The newly reimagined Turtle Bay Resort offers a tropical escape filled with luxurious amenities and opportunities for relaxation and adventure.
By Sharon Stello
Tucked away on Oahu’s North Shore, nestled on 1,300 pristine oceanfront acres, Turtle Bay Resort has enchanted visitors for more than 50 years. Established in 1972 and recently transformed in a top-to-bottom remodel, the resort is beloved for its secluded beaches, activities like horseback riding on the sand and kayaking with turtles, impressive dining options, golf course and more.
The secluded setting on 5 miles of coastline, paired with lush landscaping and endless ocean views, helps to immerse guests in this tropical retreat, allowing them to unwind and unplug. And, as the only full-service resort on the North Shore, luxury amenities abound to further elevate the experience.
Reinventing the Resort
While already stunning, Turtle Bay Resort took the opportunity to remodel and update every aspect of the property when it closed during the pandemic. Inspired by nature and seeking to preserve its sense of Hawaiian hospitality and authenticity, the resort turned to a visionary team including award-winning architect Robert Iopa, who was born and raised in Hawaii. With strong ties to the local community, he has been deeply involved in North Shore planning and conservation efforts.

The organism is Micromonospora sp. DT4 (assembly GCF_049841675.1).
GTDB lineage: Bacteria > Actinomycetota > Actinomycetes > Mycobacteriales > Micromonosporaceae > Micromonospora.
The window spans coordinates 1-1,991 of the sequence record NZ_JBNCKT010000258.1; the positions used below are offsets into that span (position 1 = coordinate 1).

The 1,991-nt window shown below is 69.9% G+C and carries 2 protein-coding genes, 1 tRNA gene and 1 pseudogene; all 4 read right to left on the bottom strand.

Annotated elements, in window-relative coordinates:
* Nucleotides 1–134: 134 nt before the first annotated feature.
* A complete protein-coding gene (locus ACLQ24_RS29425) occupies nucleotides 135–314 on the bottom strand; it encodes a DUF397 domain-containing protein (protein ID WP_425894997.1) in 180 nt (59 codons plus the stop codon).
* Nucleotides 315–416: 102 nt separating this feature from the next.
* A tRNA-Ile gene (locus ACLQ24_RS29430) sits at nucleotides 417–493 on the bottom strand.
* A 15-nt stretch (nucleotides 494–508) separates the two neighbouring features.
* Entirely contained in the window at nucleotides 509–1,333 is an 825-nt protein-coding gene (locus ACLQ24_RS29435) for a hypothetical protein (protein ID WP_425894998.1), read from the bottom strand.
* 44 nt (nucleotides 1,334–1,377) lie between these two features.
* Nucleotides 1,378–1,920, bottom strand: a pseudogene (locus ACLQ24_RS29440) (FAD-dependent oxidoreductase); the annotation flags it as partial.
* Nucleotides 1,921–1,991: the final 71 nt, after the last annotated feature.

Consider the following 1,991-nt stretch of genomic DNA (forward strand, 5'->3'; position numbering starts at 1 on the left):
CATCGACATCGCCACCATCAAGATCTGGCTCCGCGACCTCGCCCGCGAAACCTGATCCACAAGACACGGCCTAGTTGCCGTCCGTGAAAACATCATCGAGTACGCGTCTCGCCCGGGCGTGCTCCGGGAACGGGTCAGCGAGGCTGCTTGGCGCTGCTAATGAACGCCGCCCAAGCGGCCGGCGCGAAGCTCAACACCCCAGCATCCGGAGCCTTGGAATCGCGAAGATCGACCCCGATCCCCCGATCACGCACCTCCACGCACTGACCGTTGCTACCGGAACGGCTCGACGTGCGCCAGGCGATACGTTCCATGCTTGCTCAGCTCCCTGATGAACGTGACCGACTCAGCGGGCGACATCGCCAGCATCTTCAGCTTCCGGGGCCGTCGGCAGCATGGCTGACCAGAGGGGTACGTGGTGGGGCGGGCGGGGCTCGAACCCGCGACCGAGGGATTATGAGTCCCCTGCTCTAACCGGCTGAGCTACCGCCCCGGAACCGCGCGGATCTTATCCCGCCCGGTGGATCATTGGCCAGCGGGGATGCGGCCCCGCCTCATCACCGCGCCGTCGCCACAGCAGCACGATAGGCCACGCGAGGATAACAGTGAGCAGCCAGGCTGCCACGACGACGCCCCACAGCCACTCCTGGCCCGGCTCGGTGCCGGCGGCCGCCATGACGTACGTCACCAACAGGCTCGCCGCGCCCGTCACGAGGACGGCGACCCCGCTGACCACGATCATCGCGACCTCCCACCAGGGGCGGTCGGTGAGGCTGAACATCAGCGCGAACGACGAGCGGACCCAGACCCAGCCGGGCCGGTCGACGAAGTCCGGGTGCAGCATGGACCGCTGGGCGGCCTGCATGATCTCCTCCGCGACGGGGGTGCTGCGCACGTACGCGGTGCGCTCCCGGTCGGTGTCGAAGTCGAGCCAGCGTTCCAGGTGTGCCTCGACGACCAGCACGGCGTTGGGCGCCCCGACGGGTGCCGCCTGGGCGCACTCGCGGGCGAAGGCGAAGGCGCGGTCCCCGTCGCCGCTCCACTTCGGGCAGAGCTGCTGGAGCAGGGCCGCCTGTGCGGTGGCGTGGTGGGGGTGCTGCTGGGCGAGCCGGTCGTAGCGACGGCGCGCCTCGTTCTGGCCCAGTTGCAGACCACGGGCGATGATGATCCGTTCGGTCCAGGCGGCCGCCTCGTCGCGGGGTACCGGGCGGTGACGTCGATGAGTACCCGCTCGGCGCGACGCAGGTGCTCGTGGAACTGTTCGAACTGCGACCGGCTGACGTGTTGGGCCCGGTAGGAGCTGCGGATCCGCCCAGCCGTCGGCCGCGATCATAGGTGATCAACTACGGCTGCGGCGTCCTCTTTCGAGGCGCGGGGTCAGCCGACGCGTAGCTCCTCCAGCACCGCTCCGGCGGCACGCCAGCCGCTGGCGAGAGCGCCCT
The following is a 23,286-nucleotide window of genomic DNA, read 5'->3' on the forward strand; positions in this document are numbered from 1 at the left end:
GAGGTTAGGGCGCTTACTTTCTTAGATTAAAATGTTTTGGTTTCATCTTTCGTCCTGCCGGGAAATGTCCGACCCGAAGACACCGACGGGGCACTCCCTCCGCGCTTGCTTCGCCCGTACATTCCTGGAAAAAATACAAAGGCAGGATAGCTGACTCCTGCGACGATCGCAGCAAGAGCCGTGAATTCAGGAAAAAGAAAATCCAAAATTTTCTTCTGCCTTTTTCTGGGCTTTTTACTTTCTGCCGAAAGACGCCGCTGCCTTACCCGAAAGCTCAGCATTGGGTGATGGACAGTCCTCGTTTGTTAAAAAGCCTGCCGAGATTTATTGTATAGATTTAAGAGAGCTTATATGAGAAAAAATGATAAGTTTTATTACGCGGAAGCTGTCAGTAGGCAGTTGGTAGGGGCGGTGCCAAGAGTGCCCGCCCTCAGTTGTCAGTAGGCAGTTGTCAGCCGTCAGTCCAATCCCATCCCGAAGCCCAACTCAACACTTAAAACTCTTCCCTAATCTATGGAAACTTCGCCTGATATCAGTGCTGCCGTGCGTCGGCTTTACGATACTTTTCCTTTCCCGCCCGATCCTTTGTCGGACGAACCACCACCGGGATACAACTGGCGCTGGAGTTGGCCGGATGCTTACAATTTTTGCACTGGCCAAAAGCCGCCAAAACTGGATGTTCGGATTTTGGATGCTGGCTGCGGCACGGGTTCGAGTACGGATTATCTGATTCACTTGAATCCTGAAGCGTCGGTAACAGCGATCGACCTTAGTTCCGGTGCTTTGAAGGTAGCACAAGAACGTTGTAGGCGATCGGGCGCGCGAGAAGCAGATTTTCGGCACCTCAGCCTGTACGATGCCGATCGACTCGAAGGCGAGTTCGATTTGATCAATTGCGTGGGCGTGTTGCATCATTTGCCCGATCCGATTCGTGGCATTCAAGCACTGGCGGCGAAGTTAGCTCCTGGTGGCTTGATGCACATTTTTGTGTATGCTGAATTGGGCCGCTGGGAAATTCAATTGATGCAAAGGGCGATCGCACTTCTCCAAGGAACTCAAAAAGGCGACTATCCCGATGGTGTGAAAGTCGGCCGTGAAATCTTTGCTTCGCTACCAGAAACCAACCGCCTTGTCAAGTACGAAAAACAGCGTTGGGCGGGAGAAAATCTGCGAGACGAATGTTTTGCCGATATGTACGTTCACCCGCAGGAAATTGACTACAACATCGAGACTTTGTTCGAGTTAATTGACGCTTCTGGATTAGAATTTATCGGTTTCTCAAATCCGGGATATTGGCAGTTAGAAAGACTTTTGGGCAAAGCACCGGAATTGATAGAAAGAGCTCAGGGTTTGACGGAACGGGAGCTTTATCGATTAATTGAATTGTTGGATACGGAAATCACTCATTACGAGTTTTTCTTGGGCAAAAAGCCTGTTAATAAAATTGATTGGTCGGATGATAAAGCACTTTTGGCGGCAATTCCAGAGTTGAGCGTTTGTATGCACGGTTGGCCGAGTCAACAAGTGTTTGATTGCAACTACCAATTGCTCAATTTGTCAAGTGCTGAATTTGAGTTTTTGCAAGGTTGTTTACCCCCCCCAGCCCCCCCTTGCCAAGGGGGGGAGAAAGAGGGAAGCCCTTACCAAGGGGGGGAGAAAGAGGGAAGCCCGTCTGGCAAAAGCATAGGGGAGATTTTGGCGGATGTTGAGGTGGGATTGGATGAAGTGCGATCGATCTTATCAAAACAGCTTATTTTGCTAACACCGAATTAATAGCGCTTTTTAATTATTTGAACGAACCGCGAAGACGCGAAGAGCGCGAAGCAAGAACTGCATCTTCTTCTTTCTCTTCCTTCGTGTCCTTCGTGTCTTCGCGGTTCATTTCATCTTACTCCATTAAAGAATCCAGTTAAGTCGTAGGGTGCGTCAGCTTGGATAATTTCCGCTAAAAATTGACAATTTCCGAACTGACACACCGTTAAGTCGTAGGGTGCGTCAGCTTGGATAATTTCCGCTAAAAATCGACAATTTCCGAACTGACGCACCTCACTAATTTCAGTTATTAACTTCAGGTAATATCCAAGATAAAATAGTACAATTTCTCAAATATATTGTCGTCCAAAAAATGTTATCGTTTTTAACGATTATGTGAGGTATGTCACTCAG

Perhaps most striking are the changes in the lobby, with walls replaced by even more floor-to-ceiling windows that flood the space with natural light and panoramic ocean views in every direction. Iopa worked with LA-based interior designer Dianna Wong, both guided by deep gratitude and respect for the land, Hawaii’s natural beauty and the island’s aloha spirit. These ideals are displayed in many ways, including the lobby’s large-scale artwork by Maui-based Abigail Romanchak, who specializes in Native Hawaiian printmaking, and Nick Kuchar, known for his vintage travel- and surf-inspired designs.
Another eye-catching element can be found just beyond the lobby’s Off the Lip bar. Perfect for photos at sunset—thanks to its reflection of palm trees and those pink-and-purple hues—an infinity-style water feature draws your attention outside, where a terraced deck includes a new, adults-only pool with its own infinity edge, in-water lounge chairs, hot tub and luxe cabanas. The resort’s family-friendly pool was also redesigned. And the Sunset pool bar was added, offering tropical drinks, burgers, fish tacos, poke bowls, salads and more for guests who need a snack while lounging by the water.